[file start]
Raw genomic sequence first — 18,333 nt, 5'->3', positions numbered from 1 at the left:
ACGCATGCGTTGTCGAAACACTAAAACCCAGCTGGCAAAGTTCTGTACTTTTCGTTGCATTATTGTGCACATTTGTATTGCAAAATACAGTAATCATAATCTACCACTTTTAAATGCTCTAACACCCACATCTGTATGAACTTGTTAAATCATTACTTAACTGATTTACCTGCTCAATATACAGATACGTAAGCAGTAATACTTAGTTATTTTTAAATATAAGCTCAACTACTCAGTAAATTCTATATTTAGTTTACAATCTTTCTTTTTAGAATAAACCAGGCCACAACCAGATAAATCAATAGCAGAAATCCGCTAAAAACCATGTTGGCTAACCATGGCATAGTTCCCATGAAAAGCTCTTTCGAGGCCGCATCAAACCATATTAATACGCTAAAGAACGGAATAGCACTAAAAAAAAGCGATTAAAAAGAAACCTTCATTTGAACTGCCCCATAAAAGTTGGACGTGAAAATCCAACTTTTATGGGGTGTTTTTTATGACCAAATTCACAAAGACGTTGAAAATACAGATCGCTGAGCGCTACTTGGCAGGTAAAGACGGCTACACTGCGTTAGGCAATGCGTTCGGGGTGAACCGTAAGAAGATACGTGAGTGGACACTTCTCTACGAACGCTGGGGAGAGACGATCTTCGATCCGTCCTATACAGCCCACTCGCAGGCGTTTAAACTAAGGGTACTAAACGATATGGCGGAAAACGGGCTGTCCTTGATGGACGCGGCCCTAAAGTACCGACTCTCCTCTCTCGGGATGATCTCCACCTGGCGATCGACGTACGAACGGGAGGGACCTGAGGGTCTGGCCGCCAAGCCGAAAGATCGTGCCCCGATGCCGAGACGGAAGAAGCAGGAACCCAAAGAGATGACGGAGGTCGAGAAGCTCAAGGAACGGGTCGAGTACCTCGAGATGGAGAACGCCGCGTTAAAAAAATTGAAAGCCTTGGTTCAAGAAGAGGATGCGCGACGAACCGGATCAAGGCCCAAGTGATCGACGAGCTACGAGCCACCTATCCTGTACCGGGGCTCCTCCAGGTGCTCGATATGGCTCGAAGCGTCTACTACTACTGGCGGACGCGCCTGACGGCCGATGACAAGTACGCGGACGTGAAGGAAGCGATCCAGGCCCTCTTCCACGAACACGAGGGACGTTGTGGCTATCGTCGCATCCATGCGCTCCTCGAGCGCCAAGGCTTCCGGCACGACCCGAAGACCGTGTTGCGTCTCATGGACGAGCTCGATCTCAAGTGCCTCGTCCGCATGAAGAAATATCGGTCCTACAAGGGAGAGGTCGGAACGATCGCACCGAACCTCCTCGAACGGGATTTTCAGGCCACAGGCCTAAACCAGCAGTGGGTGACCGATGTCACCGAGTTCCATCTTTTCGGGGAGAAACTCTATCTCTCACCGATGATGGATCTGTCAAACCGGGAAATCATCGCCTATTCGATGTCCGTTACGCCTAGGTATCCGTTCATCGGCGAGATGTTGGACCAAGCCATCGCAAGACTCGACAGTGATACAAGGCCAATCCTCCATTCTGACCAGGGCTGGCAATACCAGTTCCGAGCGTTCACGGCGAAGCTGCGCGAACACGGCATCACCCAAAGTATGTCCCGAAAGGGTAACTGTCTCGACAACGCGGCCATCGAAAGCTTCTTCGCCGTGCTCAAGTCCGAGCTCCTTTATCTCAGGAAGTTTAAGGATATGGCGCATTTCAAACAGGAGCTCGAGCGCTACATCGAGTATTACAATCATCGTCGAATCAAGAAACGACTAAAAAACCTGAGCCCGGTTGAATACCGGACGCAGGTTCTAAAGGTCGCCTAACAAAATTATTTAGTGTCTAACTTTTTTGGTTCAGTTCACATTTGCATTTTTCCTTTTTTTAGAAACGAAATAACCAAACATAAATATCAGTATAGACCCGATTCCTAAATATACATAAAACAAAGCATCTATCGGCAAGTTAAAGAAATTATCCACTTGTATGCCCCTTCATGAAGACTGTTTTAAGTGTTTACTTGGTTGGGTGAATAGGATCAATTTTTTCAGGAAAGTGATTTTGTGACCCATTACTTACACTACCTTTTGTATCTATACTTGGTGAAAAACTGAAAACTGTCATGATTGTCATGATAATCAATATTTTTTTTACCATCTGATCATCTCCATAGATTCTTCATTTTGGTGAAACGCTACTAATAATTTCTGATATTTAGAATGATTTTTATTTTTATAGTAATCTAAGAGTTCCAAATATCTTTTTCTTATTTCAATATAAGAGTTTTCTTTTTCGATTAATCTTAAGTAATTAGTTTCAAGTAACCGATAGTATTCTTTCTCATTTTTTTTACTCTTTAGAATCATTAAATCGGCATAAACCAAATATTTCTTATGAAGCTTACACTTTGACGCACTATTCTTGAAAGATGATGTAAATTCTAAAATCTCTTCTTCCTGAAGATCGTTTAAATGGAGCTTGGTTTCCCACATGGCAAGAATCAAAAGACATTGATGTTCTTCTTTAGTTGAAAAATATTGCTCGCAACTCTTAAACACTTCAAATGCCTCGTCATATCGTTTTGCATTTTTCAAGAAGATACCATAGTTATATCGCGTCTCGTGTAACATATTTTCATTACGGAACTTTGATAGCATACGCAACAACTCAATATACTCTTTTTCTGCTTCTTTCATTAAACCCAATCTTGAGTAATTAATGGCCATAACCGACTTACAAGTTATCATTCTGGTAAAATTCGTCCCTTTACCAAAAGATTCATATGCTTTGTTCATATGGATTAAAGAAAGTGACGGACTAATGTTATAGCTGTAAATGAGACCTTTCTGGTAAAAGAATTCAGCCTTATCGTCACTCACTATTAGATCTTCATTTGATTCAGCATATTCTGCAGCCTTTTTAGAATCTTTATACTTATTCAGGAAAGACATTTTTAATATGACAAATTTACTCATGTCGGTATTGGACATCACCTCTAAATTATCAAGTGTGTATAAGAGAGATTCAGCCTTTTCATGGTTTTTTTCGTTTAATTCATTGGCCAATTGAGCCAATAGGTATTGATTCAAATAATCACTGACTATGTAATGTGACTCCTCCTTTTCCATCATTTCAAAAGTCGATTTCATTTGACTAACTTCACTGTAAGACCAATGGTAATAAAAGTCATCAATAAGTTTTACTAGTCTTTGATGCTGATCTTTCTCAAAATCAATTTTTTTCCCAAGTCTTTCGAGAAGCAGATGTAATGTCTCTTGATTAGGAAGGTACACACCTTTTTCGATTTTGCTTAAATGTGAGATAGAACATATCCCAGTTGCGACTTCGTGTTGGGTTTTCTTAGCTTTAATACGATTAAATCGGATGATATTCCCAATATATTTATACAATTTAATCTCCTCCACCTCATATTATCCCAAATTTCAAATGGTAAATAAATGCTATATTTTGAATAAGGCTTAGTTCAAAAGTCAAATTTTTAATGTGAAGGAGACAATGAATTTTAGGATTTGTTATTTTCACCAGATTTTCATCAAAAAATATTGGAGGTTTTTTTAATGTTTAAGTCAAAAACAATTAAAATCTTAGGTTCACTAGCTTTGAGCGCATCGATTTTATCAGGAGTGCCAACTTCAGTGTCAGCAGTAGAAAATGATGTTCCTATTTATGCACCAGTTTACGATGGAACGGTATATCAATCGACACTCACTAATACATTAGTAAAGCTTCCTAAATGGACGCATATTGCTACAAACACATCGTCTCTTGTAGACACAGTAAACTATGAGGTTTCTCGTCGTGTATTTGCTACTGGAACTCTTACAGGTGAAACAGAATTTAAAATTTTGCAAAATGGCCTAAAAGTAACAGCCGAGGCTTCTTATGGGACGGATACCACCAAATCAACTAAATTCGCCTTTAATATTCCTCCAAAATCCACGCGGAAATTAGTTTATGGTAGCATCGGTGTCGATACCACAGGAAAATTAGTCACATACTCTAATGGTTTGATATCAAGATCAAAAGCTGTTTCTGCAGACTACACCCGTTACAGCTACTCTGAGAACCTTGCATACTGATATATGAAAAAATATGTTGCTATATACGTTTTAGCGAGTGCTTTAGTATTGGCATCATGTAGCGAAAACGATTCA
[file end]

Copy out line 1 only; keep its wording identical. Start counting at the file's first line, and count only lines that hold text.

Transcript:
Raw genomic sequence first — 18,333 nt, 5'->3', positions numbered from 1 at the left: